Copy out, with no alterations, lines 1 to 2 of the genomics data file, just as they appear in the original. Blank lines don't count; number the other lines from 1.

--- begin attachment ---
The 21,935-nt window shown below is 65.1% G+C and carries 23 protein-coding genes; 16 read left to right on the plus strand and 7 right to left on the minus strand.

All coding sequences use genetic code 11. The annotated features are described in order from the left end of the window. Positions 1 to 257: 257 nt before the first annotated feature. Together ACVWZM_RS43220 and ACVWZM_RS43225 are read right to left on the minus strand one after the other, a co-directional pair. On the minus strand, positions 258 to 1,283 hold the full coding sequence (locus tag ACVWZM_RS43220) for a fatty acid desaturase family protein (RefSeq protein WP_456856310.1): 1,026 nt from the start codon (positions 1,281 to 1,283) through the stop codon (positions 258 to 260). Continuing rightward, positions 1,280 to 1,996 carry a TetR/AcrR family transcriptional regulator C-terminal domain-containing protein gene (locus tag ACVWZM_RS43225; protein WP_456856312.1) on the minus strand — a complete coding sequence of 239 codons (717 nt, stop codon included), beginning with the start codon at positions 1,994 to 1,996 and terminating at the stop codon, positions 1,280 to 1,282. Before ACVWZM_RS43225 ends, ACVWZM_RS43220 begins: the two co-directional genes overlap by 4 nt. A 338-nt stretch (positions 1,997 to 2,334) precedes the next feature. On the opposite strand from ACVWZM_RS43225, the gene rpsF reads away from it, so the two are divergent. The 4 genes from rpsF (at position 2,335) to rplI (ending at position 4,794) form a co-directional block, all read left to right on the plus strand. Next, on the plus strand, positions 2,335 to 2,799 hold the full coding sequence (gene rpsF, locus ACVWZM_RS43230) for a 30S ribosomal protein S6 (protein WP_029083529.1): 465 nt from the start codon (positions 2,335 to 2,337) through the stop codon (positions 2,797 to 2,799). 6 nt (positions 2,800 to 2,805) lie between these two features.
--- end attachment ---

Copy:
The 21,935-nt window shown below is 65.1% G+C and carries 23 protein-coding genes; 16 read left to right on the plus strand and 7 right to left on the minus strand.

All coding sequences use genetic code 11. The annotated features are described in order from the left end of the window. Positions 1 to 257: 257 nt before the first annotated feature. Together ACVWZM_RS43220 and ACVWZM_RS43225 are read right to left on the minus strand one after the other, a co-directional pair. On the minus strand, positions 258 to 1,283 hold the full coding sequence (locus tag ACVWZM_RS43220) for a fatty acid desaturase family protein (RefSeq protein WP_456856310.1): 1,026 nt from the start codon (positions 1,281 to 1,283) through the stop codon (positions 258 to 260). Continuing rightward, positions 1,280 to 1,996 carry a TetR/AcrR family transcriptional regulator C-terminal domain-containing protein gene (locus tag ACVWZM_RS43225; protein WP_456856312.1) on the minus strand — a complete coding sequence of 239 codons (717 nt, stop codon included), beginning with the start codon at positions 1,994 to 1,996 and terminating at the stop codon, positions 1,280 to 1,282. Before ACVWZM_RS43225 ends, ACVWZM_RS43220 begins: the two co-directional genes overlap by 4 nt. A 338-nt stretch (positions 1,997 to 2,334) precedes the next feature. On the opposite strand from ACVWZM_RS43225, the gene rpsF reads away from it, so the two are divergent. The 4 genes from rpsF (at position 2,335) to rplI (ending at position 4,794) form a co-directional block, all read left to right on the plus strand. Next, on the plus strand, positions 2,335 to 2,799 hold the full coding sequence (gene rpsF, locus ACVWZM_RS43230) for a 30S ribosomal protein S6 (protein WP_029083529.1): 465 nt from the start codon (positions 2,335 to 2,337) through the stop codon (positions 2,797 to 2,799). 6 nt (positions 2,800 to 2,805) lie between these two features.